It hands out some serious money. In Humboldt County, 64 different businesses owe the development lender a combined $6.5 million. If you include other counties where AEDC is active, it is bankrolling businesses to the tune of $7.4 million.

Where does that money come from?

Some is interest on older loans -- the development lender has been around since the 1970s, and over the years it has helped fund Holly Yashi, Kokatat and even the original owner of Plaza Design, Welch says. A little comes from gifts. But lots and lots comes from the government. The federal Department of Agriculture is so fond of rural robustness that it consistently loans money at 1 percent interest to the Arcata Economic Development Corp., which then turns around and loans that money out at 8 or 9 or 10 percent interest. The development lender also draws from many other pots of local, state or federal money, created for everything from small business growth to compensating Humboldt for establishing the Headwaters Forest Reserve.

So when AEDC loses some of that money on a bad loan, well ... now you know where it came from. Pretty much from all of us.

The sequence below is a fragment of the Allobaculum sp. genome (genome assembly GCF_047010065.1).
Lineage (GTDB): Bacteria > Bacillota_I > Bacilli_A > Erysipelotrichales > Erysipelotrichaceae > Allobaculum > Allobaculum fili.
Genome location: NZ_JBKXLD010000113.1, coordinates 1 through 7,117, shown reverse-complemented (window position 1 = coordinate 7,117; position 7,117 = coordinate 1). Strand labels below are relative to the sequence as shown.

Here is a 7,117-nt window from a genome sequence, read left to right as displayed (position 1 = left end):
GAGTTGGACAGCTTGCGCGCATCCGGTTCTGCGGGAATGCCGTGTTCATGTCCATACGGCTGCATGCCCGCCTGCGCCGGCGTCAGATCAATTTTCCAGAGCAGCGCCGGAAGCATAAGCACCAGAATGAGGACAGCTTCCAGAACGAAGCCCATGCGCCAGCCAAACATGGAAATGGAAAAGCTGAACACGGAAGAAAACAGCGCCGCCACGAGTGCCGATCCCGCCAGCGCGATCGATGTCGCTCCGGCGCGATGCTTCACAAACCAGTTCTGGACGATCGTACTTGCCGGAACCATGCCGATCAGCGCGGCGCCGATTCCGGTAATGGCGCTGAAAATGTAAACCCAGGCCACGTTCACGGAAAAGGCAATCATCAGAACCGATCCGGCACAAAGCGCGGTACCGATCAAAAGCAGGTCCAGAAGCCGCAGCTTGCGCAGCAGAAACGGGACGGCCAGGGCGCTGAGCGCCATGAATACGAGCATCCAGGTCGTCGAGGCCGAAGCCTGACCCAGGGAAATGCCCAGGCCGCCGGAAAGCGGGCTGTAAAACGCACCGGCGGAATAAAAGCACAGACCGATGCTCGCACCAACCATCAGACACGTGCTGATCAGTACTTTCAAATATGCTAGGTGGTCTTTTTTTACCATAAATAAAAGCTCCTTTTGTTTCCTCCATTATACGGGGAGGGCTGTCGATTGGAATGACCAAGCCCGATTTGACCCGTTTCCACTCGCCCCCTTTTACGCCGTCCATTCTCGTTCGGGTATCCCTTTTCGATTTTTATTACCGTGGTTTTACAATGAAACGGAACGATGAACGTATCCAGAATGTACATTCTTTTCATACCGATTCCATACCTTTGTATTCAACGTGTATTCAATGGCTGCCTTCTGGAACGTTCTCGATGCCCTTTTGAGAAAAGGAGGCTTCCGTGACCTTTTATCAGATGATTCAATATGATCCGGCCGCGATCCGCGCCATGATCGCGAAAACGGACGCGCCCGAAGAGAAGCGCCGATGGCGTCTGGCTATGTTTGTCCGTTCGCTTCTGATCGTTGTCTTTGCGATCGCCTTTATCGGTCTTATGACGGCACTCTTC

In fairness, the development lender is supposed to take (calculated) gambles on businesses that are a little bit of a dice roll, all in the name of growing jobs. It insures many loans through a special state program that can cushion some of the blow.

And defaults happen. The development lender's bad debts have totaled about $300,000 over the past 10 years. In 2005, it wrote off $180,000. Another 80 grand went bye-bye in 2010.

Now, there's Plaza Design. It is the third largest loan in the Arcata Economic Development Corp.'s portfolio. Welch delicately refrains from spelling out just how it has gone awry. He will say only this, "There were agreements made, and agreements not kept. There were certain performance issues that were not met."